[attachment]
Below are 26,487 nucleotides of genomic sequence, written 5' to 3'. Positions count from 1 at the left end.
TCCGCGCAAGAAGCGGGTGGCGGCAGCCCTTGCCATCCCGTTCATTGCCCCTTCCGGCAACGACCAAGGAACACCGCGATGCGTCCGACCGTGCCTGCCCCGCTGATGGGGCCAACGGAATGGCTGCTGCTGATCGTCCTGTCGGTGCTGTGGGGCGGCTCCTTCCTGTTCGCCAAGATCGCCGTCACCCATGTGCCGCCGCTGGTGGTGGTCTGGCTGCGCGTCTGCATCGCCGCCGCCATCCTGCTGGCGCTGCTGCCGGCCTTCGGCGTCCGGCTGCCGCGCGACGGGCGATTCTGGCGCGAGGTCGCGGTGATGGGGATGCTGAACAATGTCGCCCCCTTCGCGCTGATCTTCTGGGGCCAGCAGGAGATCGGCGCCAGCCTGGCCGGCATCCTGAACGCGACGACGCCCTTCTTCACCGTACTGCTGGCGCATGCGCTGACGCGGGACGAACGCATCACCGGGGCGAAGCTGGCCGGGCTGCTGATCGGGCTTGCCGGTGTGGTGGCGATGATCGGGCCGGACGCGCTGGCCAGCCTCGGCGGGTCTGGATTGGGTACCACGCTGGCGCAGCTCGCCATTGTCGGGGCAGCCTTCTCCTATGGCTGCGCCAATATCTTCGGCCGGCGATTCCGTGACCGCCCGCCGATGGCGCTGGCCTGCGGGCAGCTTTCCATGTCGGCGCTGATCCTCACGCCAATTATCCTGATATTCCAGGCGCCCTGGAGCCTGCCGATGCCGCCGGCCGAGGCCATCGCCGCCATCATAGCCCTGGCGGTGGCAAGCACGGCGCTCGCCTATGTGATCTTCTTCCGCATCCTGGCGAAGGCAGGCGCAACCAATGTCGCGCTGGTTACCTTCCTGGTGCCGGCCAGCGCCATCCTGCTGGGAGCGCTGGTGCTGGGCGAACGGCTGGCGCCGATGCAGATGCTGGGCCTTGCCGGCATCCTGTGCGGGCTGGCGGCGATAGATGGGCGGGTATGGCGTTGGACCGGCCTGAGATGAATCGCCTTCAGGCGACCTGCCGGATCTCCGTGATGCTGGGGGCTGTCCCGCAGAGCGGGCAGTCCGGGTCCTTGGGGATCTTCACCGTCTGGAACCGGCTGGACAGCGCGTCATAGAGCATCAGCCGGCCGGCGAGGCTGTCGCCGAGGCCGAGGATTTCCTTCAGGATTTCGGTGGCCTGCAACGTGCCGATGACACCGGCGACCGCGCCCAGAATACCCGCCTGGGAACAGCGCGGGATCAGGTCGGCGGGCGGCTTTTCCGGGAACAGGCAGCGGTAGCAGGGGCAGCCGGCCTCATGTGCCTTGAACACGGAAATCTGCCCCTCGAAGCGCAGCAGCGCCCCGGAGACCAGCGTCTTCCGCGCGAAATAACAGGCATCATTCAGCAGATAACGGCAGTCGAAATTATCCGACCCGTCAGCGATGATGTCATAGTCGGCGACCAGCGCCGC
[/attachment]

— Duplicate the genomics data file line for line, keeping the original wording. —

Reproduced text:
Below are 26,487 nucleotides of genomic sequence, written 5' to 3'. Positions count from 1 at the left end.
TCCGCGCAAGAAGCGGGTGGCGGCAGCCCTTGCCATCCCGTTCATTGCCCCTTCCGGCAACGACCAAGGAACACCGCGATGCGTCCGACCGTGCCTGCCCCGCTGATGGGGCCAACGGAATGGCTGCTGCTGATCGTCCTGTCGGTGCTGTGGGGCGGCTCCTTCCTGTTCGCCAAGATCGCCGTCACCCATGTGCCGCCGCTGGTGGTGGTCTGGCTGCGCGTCTGCATCGCCGCCGCCATCCTGCTGGCGCTGCTGCCGGCCTTCGGCGTCCGGCTGCCGCGCGACGGGCGATTCTGGCGCGAGGTCGCGGTGATGGGGATGCTGAACAATGTCGCCCCCTTCGCGCTGATCTTCTGGGGCCAGCAGGAGATCGGCGCCAGCCTGGCCGGCATCCTGAACGCGACGACGCCCTTCTTCACCGTACTGCTGGCGCATGCGCTGACGCGGGACGAACGCATCACCGGGGCGAAGCTGGCCGGGCTGCTGATCGGGCTTGCCGGTGTGGTGGCGATGATCGGGCCGGACGCGCTGGCCAGCCTCGGCGGGTCTGGATTGGGTACCACGCTGGCGCAGCTCGCCATTGTCGGGGCAGCCTTCTCCTATGGCTGCGCCAATATCTTCGGCCGGCGATTCCGTGACCGCCCGCCGATGGCGCTGGCCTGCGGGCAGCTTTCCATGTCGGCGCTGATCCTCACGCCAATTATCCTGATATTCCAGGCGCCCTGGAGCCTGCCGATGCCGCCGGCCGAGGCCATCGCCGCCATCATAGCCCTGGCGGTGGCAAGCACGGCGCTCGCCTATGTGATCTTCTTCCGCATCCTGGCGAAGGCAGGCGCAACCAATGTCGCGCTGGTTACCTTCCTGGTGCCGGCCAGCGCCATCCTGCTGGGAGCGCTGGTGCTGGGCGAACGGCTGGCGCCGATGCAGATGCTGGGCCTTGCCGGCATCCTGTGCGGGCTGGCGGCGATAGATGGGCGGGTATGGCGTTGGACCGGCCTGAGATGAATCGCCTTCAGGCGACCTGCCGGATCTCCGTGATGCTGGGGGCTGTCCCGCAGAGCGGGCAGTCCGGGTCCTTGGGGATCTTCACCGTCTGGAACCGGCTGGACAGCGCGTCATAGAGCATCAGCCGGCCGGCGAGGCTGTCGCCGAGGCCGAGGATTTCCTTCAGGATTTCGGTGGCCTGCAACGTGCCGATGACACCGGCGACCGCGCCCAGAATACCCGCCTGGGAACAGCGCGGGATCAGGTCGGCGGGCGGCTTTTCCGGGAACAGGCAGCGGTAGCAGGGGCAGCCGGCCTCATGTGCCTTGAACACGGAAATCTGCCCCTCGAAGCGCAGCAGCGCCCCGGAGACCAGCGTCTTCCGCGCGAAATAACAGGCATCATTCAGCAGATAACGGCAGTCGAAATTATCCGACCCGTCAGCGATGATGTCATAGTCGGCGACCAGCGCCGC